> It seems to me Nissan (onomata) would disagree. Nissan's
> delightful dissertation on double meaning and neologizing seems to
> indicate he favors a democratic, living language.
[ Well, in Midde' Muddi', I use several registers and strata of language;
when it is rhetorical, it is also autoironically aloof, archaistic or
utopistic; when it is abusive, it resorts to a quasi-Biblical
style and stratum, or to a cool technicalese from Tannaitic Hebrew.
But in general, yes, I do favor a democratic, living language,
which allows me, as a particular case, also to experiment with
kinds of language that are unlikely to be used in common speech. E.N. ]
> His (projected) disagreement with Saffire is twice curious.
> (1) Nissan is obviously close to Saffire's politics.
[I dunno. E.N.]
> (2) His understanding of
> hypertext is decidedly autocratic (as in here is a tool that will
> let me impose endless layers on my readers).
[ True and untrue. Readers can choose while accessing layers,
but as an author, I can be very manipulative of their choice.
As an author, I may be autocratic -- which is human and Freudian --
but I can try to dissacrate the very medium, to the extent that
I find it too conducive to manipulation. Besides, as this piece of
hypersatire, if it get published, is likely to end up in the hands
of intellectuals of the New Class, not of slum people, there is also
a kind of game, sometimes fierce, between readers' expectations and
the author's expectations of readers' expectations. Here is a simple
example: at some point, some linguistic commonplaces of national
rhetorics are followed by a "captatio benevolentiae" on the
part of the readers, who then are led to discover that actually
I was glorifying Kenya's independence, including shouts of enthusiasm
I remember it from radio broadcasts in my chidhood (I figure out
I remember also in relation with making friends, shortly afterwards
at the airport of Athens, with Kenyan athlets attending the Rome Olympic
Games...) E.N. ]
> Which brings me to my main point. The additional dimension(s) made
> possible by hypertext are viewed rather flatly if the social
> possibilities, *multiple authorship rather than multiple levels*,
> are ignored. True, hypertext allows text to become "Holographic"
> (multi dimensional). So do parentheses, notes. But the most
> interesting added dimension is that of authorship.
Actually, on the social versant, there is an ambition to provide with a
(benign or dissacratory) mouth (which obviously is mine own) with public
sectors which the Labor-fostered New Class which rules (disregarding its
present political leanings) would, in the extreme, rather prefer to
continue to consider as mouthless as if illiterate: thus, you find there
the slum, the ultra-Orthodox street, the Ethiopian immigrant (or
would-be immigrant), a young woman slain during a bus kidnapping but
"guilty" -- for certain ears -- of bearing an ultimate Hispanic name
(Portugue's), or the boy from the village near Hebron working at the
greengrocer's and unable to go home as his mother, to protect him and
the family from activists imposing to stop commuting to Israel, tells
neighbors her children emigrated to Kuwait, and then there is his
account to my own mother, about of his own mother telling him about the
Jews of old -- those slain in Hebron in 1929 -- that were a different of
Jews different from the new one, as well as his candid question to my
mother: "But are you Jewish? Aren't you? As Jews, Jews are crazy."
And, on the other hand, the amazement of a leftist friend: "What? You
let an Arab in your apartment???" (and then, there are Near Eastern
supposed reactions, either Arab or Jewish, to overpatronizing New Class
pacifists: as I believe clash between different cultures of interaction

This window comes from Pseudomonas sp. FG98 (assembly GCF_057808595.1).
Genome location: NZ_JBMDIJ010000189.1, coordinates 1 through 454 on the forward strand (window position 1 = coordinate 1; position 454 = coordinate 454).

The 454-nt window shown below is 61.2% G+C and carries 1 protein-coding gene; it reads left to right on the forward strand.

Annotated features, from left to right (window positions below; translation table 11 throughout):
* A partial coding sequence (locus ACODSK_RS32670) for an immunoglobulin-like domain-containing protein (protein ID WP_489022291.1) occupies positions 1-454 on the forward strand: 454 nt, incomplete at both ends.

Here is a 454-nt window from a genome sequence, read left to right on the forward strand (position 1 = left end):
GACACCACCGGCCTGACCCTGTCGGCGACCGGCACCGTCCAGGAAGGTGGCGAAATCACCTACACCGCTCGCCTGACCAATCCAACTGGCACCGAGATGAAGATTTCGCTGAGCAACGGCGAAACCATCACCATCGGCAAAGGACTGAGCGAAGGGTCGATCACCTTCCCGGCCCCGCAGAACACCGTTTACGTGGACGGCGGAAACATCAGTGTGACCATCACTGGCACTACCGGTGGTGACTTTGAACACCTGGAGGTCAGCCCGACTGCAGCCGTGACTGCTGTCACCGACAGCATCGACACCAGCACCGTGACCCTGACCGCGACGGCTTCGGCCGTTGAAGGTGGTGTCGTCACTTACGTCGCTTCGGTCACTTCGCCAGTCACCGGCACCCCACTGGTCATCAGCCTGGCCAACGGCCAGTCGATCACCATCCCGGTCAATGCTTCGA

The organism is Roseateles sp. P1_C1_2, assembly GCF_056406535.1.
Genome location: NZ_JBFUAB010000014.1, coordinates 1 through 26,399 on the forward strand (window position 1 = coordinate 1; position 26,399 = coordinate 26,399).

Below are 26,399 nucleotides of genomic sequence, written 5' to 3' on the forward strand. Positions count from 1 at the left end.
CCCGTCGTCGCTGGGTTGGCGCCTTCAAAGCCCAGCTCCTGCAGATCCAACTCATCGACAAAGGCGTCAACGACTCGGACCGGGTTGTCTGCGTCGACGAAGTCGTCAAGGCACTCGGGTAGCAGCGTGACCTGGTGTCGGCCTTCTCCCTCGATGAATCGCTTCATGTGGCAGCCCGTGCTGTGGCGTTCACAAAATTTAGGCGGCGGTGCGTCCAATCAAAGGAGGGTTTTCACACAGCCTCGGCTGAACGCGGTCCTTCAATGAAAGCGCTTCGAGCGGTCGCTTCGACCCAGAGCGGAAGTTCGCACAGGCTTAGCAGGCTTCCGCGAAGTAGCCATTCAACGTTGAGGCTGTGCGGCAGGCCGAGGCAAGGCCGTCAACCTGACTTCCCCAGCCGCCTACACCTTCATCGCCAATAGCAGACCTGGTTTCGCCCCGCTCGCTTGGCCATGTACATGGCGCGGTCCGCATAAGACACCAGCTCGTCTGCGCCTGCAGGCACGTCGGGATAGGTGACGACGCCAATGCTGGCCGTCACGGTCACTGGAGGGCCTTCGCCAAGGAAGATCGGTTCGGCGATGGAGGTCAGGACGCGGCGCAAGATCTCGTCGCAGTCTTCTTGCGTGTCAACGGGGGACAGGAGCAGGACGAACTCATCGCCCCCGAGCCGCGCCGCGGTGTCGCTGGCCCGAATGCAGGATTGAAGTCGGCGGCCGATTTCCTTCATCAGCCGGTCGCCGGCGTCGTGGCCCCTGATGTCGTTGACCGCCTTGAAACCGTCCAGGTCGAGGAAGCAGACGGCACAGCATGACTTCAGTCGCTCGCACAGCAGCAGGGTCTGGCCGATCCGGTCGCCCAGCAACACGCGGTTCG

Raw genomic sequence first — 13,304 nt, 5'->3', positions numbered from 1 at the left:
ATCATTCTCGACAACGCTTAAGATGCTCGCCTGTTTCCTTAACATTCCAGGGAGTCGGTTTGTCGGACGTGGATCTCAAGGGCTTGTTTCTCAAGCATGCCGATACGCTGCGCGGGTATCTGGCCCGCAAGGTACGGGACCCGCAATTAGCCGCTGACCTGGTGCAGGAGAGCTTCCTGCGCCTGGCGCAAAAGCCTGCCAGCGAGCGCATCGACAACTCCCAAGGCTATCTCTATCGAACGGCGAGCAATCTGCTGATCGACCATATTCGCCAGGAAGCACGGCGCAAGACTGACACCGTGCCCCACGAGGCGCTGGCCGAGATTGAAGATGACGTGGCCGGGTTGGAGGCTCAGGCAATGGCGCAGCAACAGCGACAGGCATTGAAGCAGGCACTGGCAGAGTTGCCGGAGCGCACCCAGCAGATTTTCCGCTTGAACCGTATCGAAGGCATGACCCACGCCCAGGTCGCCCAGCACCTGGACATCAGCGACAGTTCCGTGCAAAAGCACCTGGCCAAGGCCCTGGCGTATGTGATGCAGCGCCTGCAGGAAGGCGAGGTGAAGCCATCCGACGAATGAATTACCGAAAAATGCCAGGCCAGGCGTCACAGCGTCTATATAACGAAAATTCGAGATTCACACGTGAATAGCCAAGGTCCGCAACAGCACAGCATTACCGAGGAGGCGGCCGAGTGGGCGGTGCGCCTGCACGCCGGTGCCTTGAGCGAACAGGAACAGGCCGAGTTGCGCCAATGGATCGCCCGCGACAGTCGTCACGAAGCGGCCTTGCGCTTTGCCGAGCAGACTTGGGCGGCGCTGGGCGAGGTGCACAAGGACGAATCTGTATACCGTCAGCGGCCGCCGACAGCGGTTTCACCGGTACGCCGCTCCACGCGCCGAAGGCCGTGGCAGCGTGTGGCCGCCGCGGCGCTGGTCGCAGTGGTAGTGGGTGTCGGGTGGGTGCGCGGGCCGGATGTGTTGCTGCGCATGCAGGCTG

pragmatics plays an ominous role in eternizing our regional conflict).
> For example: I completely disagree with Nissan's politics, and
> most of his interpretations. (I really do). But I'd love to get my
> hands on his book. If only because it would give me pleasure to
> add my own neologisms and interpretations. I may retitle the
> work, by dropping a few letters: Midei Muddi --> Dai Dai.
[= Whenever [= Enough,
I measure ] Enough! ]
Thanks. Sincerely. It is a pleasure to see that today there is
readiness to read, and then shout "Enough, Enough!" I reckon that
during the 1950s: (1) "Enough!" would have preceded the book ever
appearing (albeit this would have still been possible), and (2) that by
then, I would have better not to be a civil or otherwise public
servant... (But anyway, as I have already written, I have taken a
position abroad.) If today we are able to bring skeletons out of the
cupboard (or, as I did, from the Saison), it is for the very reason that
at least from the early 1970 there has been a trend to admit diversity
of opinions. Which has been accompanied by slow social progress, and
even political change, albeit basically the effects of the errors of old
are still there, and do not seem to be going to disappear.
> Think about hypertext mostly as a tool that overthrows the tyranny
> of the author over reader! Hypertext is about DIFFUSING control.
OK. Then, let us diffuse computing. Also, there are several
interrogation marks about the effects of hypertext: when I open an
encyclopedia, voices are signed. If we allow text to be modified, then
this only strengthen the potential for manipulation. This possibility
exists, of course, also with hardcopy books, but to a lesser extent.
For example, today I looked, at the university's medical library nearby,
for the medical dictionary by Masie and Tschernichowsky that I
mentioned, from the 1930s (I had always consulted it there), but today
it is no longer in the library, as seemingly sombody thought that the
"New Medical Dictionary" by Even-Odem and Rotem (Rubin Mass Publ.,
Jerusalem, 1967), is enough. Even-Odem was an interesting wild
neologizer (and the book, like Masie's, was pooublished after his death,
thanks to the co-author/editor). Yet, today, with the limited amount of
efforts that I am ready to devote the task, I am unable to check, in
Masie & Tschernichowsky, certain things I thought of only because
before, I had access to this book. With hypertext, such losses would
be, perhaps, the rule.
I thing the editors would agree about the opportunity not to deal,
on Humanist, with politics, if not to the extent this is made necessary
by the discussion of technical issues that are specifically of interest
for this forum. Of course, Rafaeli and other have the right of reply,
but I hope that on my versant, there will be no more need for me
to tackle the political side of hypersatire, in the framework of
Thank you for your kind attention.
Ephraim Nissan onomata@bengus